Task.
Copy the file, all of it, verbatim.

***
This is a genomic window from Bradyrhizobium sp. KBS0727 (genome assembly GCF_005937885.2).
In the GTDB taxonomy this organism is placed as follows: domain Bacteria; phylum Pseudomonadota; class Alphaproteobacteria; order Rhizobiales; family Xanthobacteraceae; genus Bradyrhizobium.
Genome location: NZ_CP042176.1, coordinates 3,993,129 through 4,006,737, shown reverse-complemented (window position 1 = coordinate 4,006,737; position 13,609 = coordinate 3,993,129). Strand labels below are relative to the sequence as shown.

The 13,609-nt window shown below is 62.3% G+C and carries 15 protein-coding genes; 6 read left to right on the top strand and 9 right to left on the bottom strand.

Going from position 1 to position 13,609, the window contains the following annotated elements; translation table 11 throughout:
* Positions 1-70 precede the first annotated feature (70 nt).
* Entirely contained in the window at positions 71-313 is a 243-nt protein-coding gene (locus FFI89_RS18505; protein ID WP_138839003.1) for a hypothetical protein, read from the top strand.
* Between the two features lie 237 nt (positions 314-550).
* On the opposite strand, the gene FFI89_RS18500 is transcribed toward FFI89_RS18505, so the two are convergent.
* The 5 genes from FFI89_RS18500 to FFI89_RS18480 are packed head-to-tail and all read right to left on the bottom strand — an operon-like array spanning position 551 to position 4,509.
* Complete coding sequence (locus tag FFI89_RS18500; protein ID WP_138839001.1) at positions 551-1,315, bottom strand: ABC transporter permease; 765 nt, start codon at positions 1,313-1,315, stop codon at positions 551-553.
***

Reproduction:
This is a genomic window from Bradyrhizobium sp. KBS0727 (genome assembly GCF_005937885.2).
In the GTDB taxonomy this organism is placed as follows: domain Bacteria; phylum Pseudomonadota; class Alphaproteobacteria; order Rhizobiales; family Xanthobacteraceae; genus Bradyrhizobium.
Genome location: NZ_CP042176.1, coordinates 3,993,129 through 4,006,737, shown reverse-complemented (window position 1 = coordinate 4,006,737; position 13,609 = coordinate 3,993,129). Strand labels below are relative to the sequence as shown.

The 13,609-nt window shown below is 62.3% G+C and carries 15 protein-coding genes; 6 read left to right on the top strand and 9 right to left on the bottom strand.

Going from position 1 to position 13,609, the window contains the following annotated elements; translation table 11 throughout:
* Positions 1-70 precede the first annotated feature (70 nt).
* Entirely contained in the window at positions 71-313 is a 243-nt protein-coding gene (locus FFI89_RS18505; protein ID WP_138839003.1) for a hypothetical protein, read from the top strand.
* Between the two features lie 237 nt (positions 314-550).
* On the opposite strand, the gene FFI89_RS18500 is transcribed toward FFI89_RS18505, so the two are convergent.
* The 5 genes from FFI89_RS18500 to FFI89_RS18480 are packed head-to-tail and all read right to left on the bottom strand — an operon-like array spanning position 551 to position 4,509.
* Complete coding sequence (locus tag FFI89_RS18500; protein ID WP_138839001.1) at positions 551-1,315, bottom strand: ABC transporter permease; 765 nt, start codon at positions 1,313-1,315, stop codon at positions 551-553.